Top 10 Landscape Photographers 2013

This list could be a lot longer, but for now here are my fave 10 landscape photographers in no particular order. I've also updated this a bit since my first list back in 2011.


1. Marc Adamus -

For me, Marc is the ultimate landscape photographer. He spends lengthy periods in nature searching out the perfect, off-the-track spots, picks his moment perfectly and then wraps it up in post with cutting-edge techniques. It’s a shame that some people have started up a personal attack on the guy. Jealousy, I can only assume. Marc’s always pushing the boundaries, blowing me away and is my current fave landscape photog. I think the high standard of sharpening around also owes itself to the odd, but awesome Adamus method.


2. Zach Schepf -

In a similar ‘hyper-real’ style to Marc, Zack’s work is, in a way, just as impressive. Some of his shots of mountain ranges hurt my brain they are that good. Again, it’s just a case of someone waiting it out for the right moment and being there to pull the trigger, or press the shutter, rather. Zach’s part of the Photo Cascadia team, all of whom are extremely talented photogs. There’s a heap of quality info on their site and blog. Zach’s recent downloadable Luminosity Control tutorial is also a fantastic resource. It goes through some advanced concepts, but is well worth the time. Hopefully it will take my own landscapes to the next level.


3. Ken Duncan –

ProbablyAustralia’s most well-known landscape photographer, Ken’s done the time and helped get panoramic landscape photography out there to the world. Ken’s probably the reason I got into landscape photography to begin with, having visited and been amazed by his galleries when I was younger. He’s also a genuinely good human being, a vessel of wisdom and a true-blue philanthropist, or so I’ve heard. What amazed me recently is that all these years he’s been shooting 3D alongside his 2D work waiting for the time when the technology arrives to put out 3D prints. Given what I’ve seen of late, I don’t think that will be too long.


4. Christian Fletcher -

Heading a little more to the fine-art side of things, Christian Fletcher is a household name amongst the Australian landscape world, particularly his recent work with Phase One. I find Christian’s work hard to put into words. It’s a very ‘painterly’, organic and natural style that’s quite different from the other photographers I have listed here, falling into the fine art realm. The compositions and framing, too, are quite unique. Plus, it seems like Christian’s got a great sense of humour if you follow his blog for any length of time.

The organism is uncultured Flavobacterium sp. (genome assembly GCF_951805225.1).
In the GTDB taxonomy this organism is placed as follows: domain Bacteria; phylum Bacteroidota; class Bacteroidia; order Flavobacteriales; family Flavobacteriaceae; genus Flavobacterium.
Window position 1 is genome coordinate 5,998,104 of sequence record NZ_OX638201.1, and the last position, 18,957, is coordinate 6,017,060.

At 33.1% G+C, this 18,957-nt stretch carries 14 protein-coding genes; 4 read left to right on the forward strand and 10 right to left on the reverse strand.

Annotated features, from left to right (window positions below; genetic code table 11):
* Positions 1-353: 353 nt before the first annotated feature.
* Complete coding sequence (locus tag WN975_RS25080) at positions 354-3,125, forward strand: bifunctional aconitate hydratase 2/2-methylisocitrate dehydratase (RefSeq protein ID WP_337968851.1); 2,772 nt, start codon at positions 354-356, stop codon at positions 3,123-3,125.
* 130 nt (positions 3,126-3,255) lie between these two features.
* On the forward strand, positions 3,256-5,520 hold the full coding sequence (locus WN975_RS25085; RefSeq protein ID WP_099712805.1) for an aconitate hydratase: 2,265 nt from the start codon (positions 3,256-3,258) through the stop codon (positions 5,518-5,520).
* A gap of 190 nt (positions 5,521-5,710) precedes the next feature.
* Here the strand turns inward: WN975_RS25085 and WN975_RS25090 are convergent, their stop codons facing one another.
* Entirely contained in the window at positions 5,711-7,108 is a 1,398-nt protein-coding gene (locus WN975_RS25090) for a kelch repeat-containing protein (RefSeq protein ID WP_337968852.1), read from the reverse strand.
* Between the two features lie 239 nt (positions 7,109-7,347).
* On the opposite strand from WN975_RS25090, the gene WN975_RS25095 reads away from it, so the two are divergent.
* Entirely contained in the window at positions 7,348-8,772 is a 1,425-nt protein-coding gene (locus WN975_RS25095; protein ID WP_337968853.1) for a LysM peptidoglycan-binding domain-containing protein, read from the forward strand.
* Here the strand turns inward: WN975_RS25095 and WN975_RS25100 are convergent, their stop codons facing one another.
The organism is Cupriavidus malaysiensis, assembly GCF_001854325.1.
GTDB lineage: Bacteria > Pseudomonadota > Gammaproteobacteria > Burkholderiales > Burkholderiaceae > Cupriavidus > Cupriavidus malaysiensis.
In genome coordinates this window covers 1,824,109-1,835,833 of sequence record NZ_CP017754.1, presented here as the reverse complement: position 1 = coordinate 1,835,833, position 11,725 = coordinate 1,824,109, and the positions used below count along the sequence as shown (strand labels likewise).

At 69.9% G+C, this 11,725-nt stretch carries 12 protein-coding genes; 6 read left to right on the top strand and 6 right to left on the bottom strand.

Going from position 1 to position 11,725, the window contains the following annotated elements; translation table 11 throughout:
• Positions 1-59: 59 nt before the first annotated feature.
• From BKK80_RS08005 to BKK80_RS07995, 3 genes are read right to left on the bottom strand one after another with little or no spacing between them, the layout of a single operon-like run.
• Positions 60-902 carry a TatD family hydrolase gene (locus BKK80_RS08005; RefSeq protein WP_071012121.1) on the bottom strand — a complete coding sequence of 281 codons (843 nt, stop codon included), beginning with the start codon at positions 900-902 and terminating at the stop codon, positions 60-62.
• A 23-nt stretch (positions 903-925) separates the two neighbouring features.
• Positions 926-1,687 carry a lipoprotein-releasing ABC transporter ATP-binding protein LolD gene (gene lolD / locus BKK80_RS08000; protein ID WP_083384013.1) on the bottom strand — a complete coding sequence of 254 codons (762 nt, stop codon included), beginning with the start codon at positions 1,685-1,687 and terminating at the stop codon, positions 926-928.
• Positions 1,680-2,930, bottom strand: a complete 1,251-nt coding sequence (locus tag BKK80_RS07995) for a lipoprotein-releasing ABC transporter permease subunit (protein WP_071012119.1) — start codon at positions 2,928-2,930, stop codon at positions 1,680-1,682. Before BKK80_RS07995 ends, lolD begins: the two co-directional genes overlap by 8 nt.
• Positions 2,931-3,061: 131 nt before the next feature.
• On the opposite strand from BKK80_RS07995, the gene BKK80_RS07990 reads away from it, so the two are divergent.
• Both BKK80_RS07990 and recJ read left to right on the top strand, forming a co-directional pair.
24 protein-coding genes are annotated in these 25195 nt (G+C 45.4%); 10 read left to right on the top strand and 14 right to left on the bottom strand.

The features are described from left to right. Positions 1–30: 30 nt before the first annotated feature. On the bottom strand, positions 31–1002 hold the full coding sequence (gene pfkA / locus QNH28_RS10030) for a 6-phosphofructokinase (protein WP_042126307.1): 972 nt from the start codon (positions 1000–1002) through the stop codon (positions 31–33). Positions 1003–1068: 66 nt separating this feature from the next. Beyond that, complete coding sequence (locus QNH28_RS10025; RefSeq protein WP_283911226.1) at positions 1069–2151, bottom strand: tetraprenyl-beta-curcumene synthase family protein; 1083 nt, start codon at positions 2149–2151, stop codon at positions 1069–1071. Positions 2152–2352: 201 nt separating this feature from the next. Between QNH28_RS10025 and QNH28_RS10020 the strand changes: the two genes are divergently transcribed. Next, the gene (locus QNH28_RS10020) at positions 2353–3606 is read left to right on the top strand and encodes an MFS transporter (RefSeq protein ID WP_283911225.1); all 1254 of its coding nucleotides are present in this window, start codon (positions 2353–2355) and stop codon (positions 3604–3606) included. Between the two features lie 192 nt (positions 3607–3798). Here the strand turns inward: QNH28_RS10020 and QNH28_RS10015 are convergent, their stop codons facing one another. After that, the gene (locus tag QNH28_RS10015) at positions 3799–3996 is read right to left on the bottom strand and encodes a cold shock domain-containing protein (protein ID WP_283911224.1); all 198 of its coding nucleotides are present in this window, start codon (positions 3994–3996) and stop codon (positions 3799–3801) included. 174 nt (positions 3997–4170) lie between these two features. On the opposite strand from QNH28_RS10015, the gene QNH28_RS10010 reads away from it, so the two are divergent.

5. Matt Lauder –

I really admire NSW photographer Matt Lauder. Working with both film and digital, he’s certainly covered a lot of area, with some really incredible panos. His processing is towards the natural side of things, but what I find really crazy is that he also runs the Rubbing Pixels website, a paid resource full of hours and hours of Photoshop tutorials specifically geared towards landscape photographers. At the current price of $69 for six months, it’s almost criminal how much insider info he’s giving away. His recent aerial work, too, is excellent.


6. Mark Gray –

Yet another Aussie panoramic master, Mark Gray’s work tends to be a lot more saturated and colourful than most, which I actually quite like. He’s also got quite a bit from the far south coast of NSW, which seems to be a really untapped region in terms of locations. His processing is great, his work full of life and just generally spot-on. If I could put out work a fraction of his, I would be a happy man.


7. Peter Lik –

Peter was one of the 617 pano pioneers here in Australia before eventually taking his galleries to the US. He's the photographer photographer's love to hate, so I guess it's just as well his work isn't marketed to photographers... Regardless of what you think of his work, and in my opinion he does have a lot of great material, he's a marketing machine, carefully cornering the top end of town. Famously, one of his single edition prints sold for a million dollars. My own single edition prints will probably sting you a little less...


8. Dylan & Marianne Toh – Toh

These guys are a husband and wife team, but I'll list them as one. Personally, I think Dylan and Marianne could be the most talented landscape photographers in Australia. Certainly, they have an extremely strong prescene on websites like 500px, a few of their images having been viewed 10s of thousands of times. In particular, their compositional sense is absolutely spot on, and this is often neglected by most. I must admit, having been faced with the same locations, I couldn't resist borrowing one or their compositions or two. 


9. Peter Eastway  –

Peter's style, to me, is much in line with Christian Fletcher as above. That's no surprise, given both are part of the ND5 group, hold regular workshops together and shoot the same format. Peter also runs Better Photography and has an extensive landscape photography course online that looks pretty comprehensive. He's also been to some truly incredible parts of the globe, from icy continents to the hidden kingdom of Bhutan. Another Aussie great that's given a lot back.


10. Kilian Schoenberger –

Kilian is probably the oddball on this list. His style is quite different, fresh and he shoots European landscapes most of us would not be terribly familiar with. Always, however, he features excellent light, and at the end of the day that is what counts most